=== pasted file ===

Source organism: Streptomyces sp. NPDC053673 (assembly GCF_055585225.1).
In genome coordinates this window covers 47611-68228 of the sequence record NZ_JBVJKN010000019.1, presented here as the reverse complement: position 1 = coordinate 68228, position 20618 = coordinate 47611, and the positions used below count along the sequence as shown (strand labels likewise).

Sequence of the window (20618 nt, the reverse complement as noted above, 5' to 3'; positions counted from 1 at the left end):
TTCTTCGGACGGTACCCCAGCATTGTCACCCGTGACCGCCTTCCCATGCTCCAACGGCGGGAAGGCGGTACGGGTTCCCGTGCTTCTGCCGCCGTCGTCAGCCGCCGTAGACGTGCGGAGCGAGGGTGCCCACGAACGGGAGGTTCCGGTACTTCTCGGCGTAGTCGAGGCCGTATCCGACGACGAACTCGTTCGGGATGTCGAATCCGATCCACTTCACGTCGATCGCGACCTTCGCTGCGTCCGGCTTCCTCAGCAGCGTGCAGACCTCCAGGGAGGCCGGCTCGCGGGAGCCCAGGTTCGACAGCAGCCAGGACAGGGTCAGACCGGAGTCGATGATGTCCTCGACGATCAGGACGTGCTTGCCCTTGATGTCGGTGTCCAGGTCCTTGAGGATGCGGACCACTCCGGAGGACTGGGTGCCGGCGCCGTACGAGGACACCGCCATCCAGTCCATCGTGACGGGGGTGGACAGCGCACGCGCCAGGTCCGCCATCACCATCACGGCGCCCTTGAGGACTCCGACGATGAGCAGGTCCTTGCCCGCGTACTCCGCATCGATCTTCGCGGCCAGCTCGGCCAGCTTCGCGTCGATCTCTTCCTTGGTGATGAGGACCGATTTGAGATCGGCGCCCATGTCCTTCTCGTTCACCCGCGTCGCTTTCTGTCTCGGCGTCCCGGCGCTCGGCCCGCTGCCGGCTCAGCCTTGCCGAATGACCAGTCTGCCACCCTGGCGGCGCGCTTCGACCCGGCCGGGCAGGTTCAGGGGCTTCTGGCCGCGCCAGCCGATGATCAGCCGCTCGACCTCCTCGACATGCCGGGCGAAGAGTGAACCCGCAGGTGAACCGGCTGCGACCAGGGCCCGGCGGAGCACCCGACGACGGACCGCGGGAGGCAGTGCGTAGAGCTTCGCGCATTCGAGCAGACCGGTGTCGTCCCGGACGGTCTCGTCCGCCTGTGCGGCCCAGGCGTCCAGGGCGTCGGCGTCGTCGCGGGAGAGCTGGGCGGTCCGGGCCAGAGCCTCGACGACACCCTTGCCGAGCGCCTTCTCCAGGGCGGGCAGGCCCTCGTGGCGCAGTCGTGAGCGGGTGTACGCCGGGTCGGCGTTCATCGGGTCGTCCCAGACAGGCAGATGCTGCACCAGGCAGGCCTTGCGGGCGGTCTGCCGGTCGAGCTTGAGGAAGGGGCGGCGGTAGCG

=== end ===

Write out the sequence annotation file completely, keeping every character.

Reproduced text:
Source organism: Streptomyces sp. NPDC053673 (assembly GCF_055585225.1).
In genome coordinates this window covers 47611-68228 of the sequence record NZ_JBVJKN010000019.1, presented here as the reverse complement: position 1 = coordinate 68228, position 20618 = coordinate 47611, and the positions used below count along the sequence as shown (strand labels likewise).

Sequence of the window (20618 nt, the reverse complement as noted above, 5' to 3'; positions counted from 1 at the left end):
TTCTTCGGACGGTACCCCAGCATTGTCACCCGTGACCGCCTTCCCATGCTCCAACGGCGGGAAGGCGGTACGGGTTCCCGTGCTTCTGCCGCCGTCGTCAGCCGCCGTAGACGTGCGGAGCGAGGGTGCCCACGAACGGGAGGTTCCGGTACTTCTCGGCGTAGTCGAGGCCGTATCCGACGACGAACTCGTTCGGGATGTCGAATCCGATCCACTTCACGTCGATCGCGACCTTCGCTGCGTCCGGCTTCCTCAGCAGCGTGCAGACCTCCAGGGAGGCCGGCTCGCGGGAGCCCAGGTTCGACAGCAGCCAGGACAGGGTCAGACCGGAGTCGATGATGTCCTCGACGATCAGGACGTGCTTGCCCTTGATGTCGGTGTCCAGGTCCTTGAGGATGCGGACCACTCCGGAGGACTGGGTGCCGGCGCCGTACGAGGACACCGCCATCCAGTCCATCGTGACGGGGGTGGACAGCGCACGCGCCAGGTCCGCCATCACCATCACGGCGCCCTTGAGGACTCCGACGATGAGCAGGTCCTTGCCCGCGTACTCCGCATCGATCTTCGCGGCCAGCTCGGCCAGCTTCGCGTCGATCTCTTCCTTGGTGATGAGGACCGATTTGAGATCGGCGCCCATGTCCTTCTCGTTCACCCGCGTCGCTTTCTGTCTCGGCGTCCCGGCGCTCGGCCCGCTGCCGGCTCAGCCTTGCCGAATGACCAGTCTGCCACCCTGGCGGCGCGCTTCGACCCGGCCGGGCAGGTTCAGGGGCTTCTGGCCGCGCCAGCCGATGATCAGCCGCTCGACCTCCTCGACATGCCGGGCGAAGAGTGAACCCGCAGGTGAACCGGCTGCGACCAGGGCCCGGCGGAGCACCCGACGACGGACCGCGGGAGGCAGTGCGTAGAGCTTCGCGCATTCGAGCAGACCGGTGTCGTCCCGGACGGTCTCGTCCGCCTGTGCGGCCCAGGCGTCCAGGGCGTCGGCGTCGTCGCGGGAGAGCTGGGCGGTCCGGGCCAGAGCCTCGACGACACCCTTGCCGAGCGCCTTCTCCAGGGCGGGCAGGCCCTCGTGGCGCAGTCGTGAGCGGGTGTACGCCGGGTCGGCGTTCATCGGGTCGTCCCAGACAGGCAGATGCTGCACCAGGCAGGCCTTGCGGGCGGTCTGCCGGTCGAGCTTGAGGAAGGGGCGGCGGTAGCG